Occupy Oakland: Will Protesters Reoccupy?

Occupy what?
It's been two days since Occupy Oakland was uprooted from its camp on Frank Ogawa Plaza, and the only thing the hundreds of protesters can agree on now is that the capitalism has ruined our lives and corporate media sucks.

Other than that, there's been zero consensus on whether the movement should reoccupy Frank Ogawa Plaza, move on to another space, or find a legal way to occupy (that didn't go over well with the rebels in the group).

"This space needs to continue to be contested," said one protester who took the mic at the plaza Monday night. "We might not need to throw up tents, but we should occupy this space, if for no other reason that they want it back."

Cue major cheers.

Protesters expecting an epic invasion of the plaza on Monday night were sorely disappointed. Not that the march didn't get off to a provocative start: Speakers in front of the Oakland Library announced that the police were surrounding the plaza awaiting the protesters at that very moment. With that, the crowd marched peacefully toward City Hall, stopping about a half block away from the plaza to gather themselves. They then loosed what sounded like a Braveheart-worthy battle cry to rush the plaza. The media positioned themselves on the lip of the plaza and braced for something big.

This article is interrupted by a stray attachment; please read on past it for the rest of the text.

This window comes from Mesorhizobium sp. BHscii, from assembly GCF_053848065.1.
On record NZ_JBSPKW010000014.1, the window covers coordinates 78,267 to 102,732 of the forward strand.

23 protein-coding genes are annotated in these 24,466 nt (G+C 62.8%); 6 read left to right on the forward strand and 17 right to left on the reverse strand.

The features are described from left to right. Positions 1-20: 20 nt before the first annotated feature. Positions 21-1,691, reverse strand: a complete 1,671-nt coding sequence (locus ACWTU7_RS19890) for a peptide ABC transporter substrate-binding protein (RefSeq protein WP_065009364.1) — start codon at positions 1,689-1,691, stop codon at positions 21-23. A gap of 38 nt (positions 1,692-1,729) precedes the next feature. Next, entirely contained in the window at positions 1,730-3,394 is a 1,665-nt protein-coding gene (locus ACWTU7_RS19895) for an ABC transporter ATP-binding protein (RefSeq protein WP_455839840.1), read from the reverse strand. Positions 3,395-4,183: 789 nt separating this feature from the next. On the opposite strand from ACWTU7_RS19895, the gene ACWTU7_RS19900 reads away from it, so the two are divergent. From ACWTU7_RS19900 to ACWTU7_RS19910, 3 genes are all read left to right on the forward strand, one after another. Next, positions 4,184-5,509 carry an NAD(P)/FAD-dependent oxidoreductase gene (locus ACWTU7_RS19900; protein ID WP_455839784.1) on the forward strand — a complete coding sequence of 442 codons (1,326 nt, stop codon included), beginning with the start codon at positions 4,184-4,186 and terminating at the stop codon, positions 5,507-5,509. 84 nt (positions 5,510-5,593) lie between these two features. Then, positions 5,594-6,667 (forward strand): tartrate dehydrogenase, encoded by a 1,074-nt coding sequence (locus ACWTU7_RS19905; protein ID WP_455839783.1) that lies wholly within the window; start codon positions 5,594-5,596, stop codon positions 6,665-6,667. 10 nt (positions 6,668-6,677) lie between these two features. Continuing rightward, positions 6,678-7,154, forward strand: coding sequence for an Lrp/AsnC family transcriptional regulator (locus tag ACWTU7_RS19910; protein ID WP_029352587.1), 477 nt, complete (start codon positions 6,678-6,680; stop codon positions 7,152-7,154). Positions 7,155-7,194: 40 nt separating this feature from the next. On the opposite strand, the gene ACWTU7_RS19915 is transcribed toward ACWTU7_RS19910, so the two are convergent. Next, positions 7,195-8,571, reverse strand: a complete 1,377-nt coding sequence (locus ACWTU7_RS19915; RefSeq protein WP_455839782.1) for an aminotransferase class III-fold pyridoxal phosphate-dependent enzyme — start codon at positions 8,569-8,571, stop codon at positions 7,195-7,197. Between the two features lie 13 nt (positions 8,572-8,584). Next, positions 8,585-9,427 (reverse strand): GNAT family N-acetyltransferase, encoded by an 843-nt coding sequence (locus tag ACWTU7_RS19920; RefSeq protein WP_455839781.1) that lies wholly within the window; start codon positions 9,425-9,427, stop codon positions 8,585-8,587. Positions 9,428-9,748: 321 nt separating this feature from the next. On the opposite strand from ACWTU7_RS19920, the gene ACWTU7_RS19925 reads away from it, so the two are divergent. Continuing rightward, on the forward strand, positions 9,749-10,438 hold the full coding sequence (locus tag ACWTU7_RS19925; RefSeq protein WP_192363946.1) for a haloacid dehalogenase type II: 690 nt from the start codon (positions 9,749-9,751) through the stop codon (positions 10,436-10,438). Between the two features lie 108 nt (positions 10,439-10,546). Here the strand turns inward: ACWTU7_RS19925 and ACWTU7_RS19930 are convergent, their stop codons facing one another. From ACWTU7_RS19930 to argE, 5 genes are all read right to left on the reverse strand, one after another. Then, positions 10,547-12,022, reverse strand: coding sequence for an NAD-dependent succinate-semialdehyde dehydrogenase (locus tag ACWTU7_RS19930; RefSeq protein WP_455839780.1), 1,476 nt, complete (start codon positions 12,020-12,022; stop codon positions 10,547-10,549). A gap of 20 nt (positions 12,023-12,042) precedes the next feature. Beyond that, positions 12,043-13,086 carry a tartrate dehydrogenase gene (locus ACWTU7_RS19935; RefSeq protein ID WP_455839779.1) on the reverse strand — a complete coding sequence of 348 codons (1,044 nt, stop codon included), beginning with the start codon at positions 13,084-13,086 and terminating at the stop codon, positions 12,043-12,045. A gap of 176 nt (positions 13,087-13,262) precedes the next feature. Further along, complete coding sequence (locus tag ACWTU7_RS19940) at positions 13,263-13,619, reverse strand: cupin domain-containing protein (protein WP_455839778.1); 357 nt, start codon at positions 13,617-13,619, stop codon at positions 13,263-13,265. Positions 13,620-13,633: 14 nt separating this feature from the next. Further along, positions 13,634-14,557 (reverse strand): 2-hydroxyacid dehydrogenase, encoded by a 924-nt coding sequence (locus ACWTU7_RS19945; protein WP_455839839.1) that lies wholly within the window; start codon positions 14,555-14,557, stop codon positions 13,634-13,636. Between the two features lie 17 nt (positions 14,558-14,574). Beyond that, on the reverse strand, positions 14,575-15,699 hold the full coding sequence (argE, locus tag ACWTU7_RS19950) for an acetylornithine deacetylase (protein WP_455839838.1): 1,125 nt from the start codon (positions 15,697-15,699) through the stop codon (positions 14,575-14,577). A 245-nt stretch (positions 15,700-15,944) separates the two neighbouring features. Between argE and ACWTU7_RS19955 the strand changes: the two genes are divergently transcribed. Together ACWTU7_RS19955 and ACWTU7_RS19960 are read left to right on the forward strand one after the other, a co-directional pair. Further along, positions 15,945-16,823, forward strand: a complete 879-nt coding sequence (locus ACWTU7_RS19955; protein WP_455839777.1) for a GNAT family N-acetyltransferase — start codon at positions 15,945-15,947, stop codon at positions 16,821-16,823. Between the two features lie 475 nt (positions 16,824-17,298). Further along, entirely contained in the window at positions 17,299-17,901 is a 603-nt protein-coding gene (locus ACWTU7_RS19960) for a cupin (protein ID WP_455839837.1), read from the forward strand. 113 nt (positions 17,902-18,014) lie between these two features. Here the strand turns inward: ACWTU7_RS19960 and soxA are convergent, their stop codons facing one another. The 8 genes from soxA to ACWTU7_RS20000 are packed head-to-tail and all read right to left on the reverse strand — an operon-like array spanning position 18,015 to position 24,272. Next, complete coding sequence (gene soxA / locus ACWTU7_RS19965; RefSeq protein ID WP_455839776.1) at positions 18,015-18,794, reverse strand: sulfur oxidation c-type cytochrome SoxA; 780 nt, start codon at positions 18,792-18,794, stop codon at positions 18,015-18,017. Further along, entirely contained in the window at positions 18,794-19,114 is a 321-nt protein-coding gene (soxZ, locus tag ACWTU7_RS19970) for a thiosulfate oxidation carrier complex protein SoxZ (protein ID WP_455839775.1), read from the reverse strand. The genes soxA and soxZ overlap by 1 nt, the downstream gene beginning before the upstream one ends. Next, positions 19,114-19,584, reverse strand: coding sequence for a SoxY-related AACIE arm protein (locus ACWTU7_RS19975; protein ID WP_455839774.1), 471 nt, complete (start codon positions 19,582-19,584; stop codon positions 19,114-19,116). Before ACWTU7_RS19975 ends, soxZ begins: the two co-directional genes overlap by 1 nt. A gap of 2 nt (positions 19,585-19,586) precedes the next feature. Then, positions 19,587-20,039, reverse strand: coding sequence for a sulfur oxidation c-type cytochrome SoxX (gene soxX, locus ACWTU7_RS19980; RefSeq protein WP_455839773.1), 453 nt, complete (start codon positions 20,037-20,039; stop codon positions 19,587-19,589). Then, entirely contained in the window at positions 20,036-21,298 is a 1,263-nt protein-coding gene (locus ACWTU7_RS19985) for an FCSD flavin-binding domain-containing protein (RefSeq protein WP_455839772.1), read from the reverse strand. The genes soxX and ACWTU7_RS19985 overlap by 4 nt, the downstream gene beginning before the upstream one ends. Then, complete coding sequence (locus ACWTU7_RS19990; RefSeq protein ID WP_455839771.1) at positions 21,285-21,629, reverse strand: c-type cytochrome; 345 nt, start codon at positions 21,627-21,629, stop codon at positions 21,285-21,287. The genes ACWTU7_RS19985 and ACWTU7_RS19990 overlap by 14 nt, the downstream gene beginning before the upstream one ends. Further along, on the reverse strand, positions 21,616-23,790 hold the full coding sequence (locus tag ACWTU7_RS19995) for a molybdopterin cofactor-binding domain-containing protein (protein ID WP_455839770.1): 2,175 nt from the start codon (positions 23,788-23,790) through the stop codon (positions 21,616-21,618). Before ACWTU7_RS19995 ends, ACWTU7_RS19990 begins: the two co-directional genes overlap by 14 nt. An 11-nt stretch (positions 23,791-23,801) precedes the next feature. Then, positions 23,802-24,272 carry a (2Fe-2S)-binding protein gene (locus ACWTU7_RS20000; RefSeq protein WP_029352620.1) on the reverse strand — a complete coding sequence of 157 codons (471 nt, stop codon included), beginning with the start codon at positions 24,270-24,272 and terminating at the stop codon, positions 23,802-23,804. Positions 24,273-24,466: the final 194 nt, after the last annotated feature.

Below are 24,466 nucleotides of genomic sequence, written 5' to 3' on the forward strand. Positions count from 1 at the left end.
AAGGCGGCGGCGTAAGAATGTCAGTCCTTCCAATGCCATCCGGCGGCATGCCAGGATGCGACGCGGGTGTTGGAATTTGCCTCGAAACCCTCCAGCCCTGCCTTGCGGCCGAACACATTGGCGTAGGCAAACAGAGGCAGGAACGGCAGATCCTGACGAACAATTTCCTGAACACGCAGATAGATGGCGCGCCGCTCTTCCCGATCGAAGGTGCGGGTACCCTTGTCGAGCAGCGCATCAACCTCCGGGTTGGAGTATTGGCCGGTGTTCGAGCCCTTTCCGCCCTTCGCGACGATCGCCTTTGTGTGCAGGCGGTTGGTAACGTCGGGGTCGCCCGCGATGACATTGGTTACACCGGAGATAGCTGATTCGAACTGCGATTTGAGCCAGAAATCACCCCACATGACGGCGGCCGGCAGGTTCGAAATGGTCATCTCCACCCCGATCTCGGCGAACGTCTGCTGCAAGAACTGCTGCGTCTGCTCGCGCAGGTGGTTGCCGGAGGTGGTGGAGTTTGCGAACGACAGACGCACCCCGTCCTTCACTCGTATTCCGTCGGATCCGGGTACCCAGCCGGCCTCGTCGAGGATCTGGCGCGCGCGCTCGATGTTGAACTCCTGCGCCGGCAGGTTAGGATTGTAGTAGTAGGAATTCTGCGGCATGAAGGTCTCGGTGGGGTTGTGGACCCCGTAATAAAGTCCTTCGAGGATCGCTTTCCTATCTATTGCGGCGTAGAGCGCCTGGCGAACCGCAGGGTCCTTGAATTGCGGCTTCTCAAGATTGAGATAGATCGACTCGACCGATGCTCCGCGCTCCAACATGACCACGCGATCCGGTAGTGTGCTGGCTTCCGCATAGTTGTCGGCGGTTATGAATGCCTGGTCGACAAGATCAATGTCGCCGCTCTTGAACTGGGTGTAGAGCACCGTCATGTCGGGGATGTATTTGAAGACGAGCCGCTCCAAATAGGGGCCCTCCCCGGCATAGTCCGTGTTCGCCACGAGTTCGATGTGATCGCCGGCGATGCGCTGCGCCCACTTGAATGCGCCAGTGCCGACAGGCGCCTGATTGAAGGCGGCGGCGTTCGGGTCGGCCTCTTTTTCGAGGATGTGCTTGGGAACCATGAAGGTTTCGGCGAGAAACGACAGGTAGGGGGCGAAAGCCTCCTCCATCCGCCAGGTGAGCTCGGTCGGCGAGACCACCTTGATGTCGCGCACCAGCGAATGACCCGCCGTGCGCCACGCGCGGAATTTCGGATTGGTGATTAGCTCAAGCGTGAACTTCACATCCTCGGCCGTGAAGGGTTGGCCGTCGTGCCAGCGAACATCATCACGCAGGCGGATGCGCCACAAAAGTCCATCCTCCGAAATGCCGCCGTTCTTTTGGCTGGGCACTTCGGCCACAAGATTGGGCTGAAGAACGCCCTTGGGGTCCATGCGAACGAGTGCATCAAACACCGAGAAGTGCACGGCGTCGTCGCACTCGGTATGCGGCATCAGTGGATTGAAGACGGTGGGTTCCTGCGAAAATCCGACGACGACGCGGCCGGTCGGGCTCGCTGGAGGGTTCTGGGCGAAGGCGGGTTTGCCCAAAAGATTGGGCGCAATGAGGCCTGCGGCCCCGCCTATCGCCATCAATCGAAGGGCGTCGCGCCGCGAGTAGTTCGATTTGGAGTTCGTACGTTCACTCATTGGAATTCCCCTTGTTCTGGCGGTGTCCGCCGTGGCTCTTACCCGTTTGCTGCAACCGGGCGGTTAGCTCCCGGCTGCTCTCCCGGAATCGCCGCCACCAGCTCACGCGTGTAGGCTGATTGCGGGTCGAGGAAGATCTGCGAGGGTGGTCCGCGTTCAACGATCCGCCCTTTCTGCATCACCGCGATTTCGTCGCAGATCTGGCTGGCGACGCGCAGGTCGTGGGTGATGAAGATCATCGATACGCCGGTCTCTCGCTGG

But there weren't any cops decked out in riot gear there ready to battle the incoming warriors. Rather, there were only a couple uniformed officers scattered about, and four helicopters circling above. So instead of confronting the cops, hundreds of protesters convened a general assembly on the rotunda steps and broke off into small groups for a brainstorm session to decide how to proceed with the Occupy Oakland movement

Some speakers reiterated that Frank Ogawa Plaza has a symbolic place in the movement and shouldn't be abandoned. Others said the scene at Ogawa has "been played out here and it's time to move on." 

Some brought up the idea yet again of occupying abandoned buildings, with the rainy season around the corner. (One person who suggested they work with lawyers to figure out a way to "legally occupy a building," received a "Boo! Fuck that!" from the peanut gallery.) Others suggested setting up a string of occupy camps throughout Oakland as to not give city officials one mega-camp to target. Others said creating an "archipelago" of camps would actually make it easier for the cops to pick them off. "We are kind of in need of an anchor."

Yet other occupiers suggested forgoing setting up a civilization, and instead set up booths of resources for the homeless. Another wanted to occupy a bank, city hall, abandoned buildings, and trees -- in that order.

One lady took the mic saying the Occupiers should seek sustainability -- staying for at least a year. 

The biggest question now facing Occupy Oakland is this: What, exactly, are they occupying?

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To Occupy also means "to engage". This movement has engaged a nation. Even Adbusters who originally called for these actions has said it's time to "declare victory" with this first phase and move on.  Local Occupy groups need to galzanize others to revolutionize Washington - where the big money plays.  Let's start with campaign finance reform, lobbyist reform, Congress(ional) reform, and tax reform!

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